Mission Accomplished

zazalaNovember 10, 1927
San Bernardino

Kim’s post a few days ago about the ineffectual hammer attack led me to this tale, which ends in what those of the gaming community refer to as a “finishing move.”

Ralph J. Zazala, 37, was sweet on Grace Hardesty, 35.  He’d been seeing her for a spell.  They took a little ride three miles north of Berdoo.  Perhaps he hummed a little tune.  He parked.  Maybe he’d sneak a little smooch!  Oh, and he brought along some things.  

The blood-and-gore stained hammer disclosed that Grace had fought, in the car, long and hard for her life, and eventually escaped.  She was on her knees at the roadside, apparently pleading for mercy, when he put his other tool, the shotgun, in her mouth and pulled the trigger.  He then turned the weapon on himself.

Sheriff Shay found letters in Grace’s pocket indicating that while she and Ralph had been acquainted for some time, she was in fact a Mrs. Grace Hardesty, a fact to which Ralph evidently objected.  

And so ended more love-stained, blood-stained Southern California romantic bliss.

Marriage: It’s Like Guns!

A change to California marriage laws has cut the number of Los Angeles nuptials in half this year, from 1634 in September of 1926 to only 787 in 1927.  In an editorial, the Times praised the new three-day waiting period, saying that "Love is blind, and three days are frequently sufficient to open its eyes," and went on to assert that "stringing strands of barbed wire at the top of Lover’s Leap in the dark will catch many silly Willies."

Would that something had been in place to catch Edna and Harvey Fletcher before they took the plunge.  Today, Harvey’s sixth wife won her freedom, charging her too-charming spouse with cruelty.  Harvey had boasted to her that he could have any woman he wanted, and the lady took offense.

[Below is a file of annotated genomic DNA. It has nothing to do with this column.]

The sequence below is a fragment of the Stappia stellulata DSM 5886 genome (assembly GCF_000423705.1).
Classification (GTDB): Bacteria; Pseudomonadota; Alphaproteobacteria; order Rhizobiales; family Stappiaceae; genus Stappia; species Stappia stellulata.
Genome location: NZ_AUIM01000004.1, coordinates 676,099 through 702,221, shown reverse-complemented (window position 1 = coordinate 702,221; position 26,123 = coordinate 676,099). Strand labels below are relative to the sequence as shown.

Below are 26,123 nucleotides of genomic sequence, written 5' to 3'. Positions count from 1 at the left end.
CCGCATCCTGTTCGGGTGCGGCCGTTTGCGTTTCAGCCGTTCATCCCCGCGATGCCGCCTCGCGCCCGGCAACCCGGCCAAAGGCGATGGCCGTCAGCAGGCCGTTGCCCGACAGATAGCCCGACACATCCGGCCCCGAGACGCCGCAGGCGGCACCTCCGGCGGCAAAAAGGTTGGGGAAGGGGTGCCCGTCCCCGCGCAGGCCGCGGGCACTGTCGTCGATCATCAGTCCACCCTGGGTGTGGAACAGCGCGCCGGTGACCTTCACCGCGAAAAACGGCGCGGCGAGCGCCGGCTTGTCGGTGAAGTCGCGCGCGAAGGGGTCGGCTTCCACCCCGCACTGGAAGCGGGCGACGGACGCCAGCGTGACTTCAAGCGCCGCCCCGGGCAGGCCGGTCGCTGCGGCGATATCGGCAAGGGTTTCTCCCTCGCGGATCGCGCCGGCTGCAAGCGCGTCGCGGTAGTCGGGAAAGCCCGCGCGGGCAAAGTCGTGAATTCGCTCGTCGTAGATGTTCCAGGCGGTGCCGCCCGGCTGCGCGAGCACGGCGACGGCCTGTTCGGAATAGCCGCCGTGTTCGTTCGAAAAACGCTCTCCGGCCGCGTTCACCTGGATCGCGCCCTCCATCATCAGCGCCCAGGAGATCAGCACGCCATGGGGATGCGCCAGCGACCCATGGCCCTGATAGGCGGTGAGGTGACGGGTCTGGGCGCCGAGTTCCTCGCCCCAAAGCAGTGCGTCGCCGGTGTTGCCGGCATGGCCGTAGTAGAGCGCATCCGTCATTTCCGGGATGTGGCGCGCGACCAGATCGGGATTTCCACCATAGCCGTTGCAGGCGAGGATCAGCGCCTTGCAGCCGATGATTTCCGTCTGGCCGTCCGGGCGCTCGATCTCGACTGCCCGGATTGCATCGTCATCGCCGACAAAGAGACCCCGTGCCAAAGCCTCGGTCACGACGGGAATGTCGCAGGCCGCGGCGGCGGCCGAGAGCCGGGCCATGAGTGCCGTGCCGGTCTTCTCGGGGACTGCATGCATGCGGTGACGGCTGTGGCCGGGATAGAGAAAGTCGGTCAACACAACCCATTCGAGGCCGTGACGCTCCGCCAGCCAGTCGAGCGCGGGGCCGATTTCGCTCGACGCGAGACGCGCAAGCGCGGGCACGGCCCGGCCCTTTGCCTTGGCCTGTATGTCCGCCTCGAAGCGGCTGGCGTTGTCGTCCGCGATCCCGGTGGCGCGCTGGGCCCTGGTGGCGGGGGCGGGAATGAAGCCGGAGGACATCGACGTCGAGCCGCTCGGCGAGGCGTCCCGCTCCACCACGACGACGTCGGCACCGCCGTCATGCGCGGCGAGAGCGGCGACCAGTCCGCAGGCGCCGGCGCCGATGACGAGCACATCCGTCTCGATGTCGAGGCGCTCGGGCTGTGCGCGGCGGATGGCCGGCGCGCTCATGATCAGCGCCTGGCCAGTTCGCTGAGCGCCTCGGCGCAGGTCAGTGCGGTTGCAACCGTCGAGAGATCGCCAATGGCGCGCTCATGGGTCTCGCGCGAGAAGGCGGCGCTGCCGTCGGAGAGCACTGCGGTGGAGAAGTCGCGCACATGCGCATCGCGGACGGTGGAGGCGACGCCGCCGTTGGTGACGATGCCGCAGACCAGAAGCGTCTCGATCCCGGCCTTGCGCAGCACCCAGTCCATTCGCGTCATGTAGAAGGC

Let’s Call the Whole Thing Off!

Call the Whole Thing Off Headline

You say eether and I say eyether,
You say neether and I say nyther;
Eether, eyether, neether, nyther,
Let’s call the whole thing off!
George and Ira Gershwin

October 8, 1927
Los Angeles call the whole thing off pic

What’s a gal to do when she can’t even pronounce her own married surname? She files for an annulment!

Eva Tanguay, a singer, fell in love with and married a vaudeville performer. The man of her dreams was named Allen Parado, or so she thought. Eva soon found out that she’d been deceived, and that his name was actually Alexander Booke.

The newlywed singer thought she might as well roll with it – it wasn’t as if her spouse had some chippie stashed in a love nest downtown. Besides, Eva Booke had a nice ring to it.

But even a woman in love has her limit, and when she found out that her husband’s real name was Chandos Ksiazkiewicz she not pleased.

In Eva’s defense she tried very hard over the next several months to learn to pronounce and to spell the jumble of consonants. But try as she might introductions were awkward, and forget about signing for anything.

Chandos was not about to give up on his marriage and continued to pester his bride to reconcile – maybe Eva just needed a little more time to conquer the tongue twisting last name. Eva was having none of it, and was not entirely convinced that the name game had ended. Fearing that Chandos would not leave her alone as she sought an annulment, she applied for a restraining order. Judge Burnell sided with Mrs. K and signed an order forbidding Parado, Booke, or Ksiazkiewicz from bothering her.

A Ksiazkiewicz by any other name…

Marriage, 1927 Style

unusual agreement

May 28, 1927

"I guess the only way to stop divorce is to stop marriage."Will Rogers

Everyone is familiar with the Boy Scout motto, Be Prepared, but newlyweds Grant Dewlaney and Ethel Hornaday have prepared themselves for marriage in a way that no Boy Scout ever could have imagined. divorce filings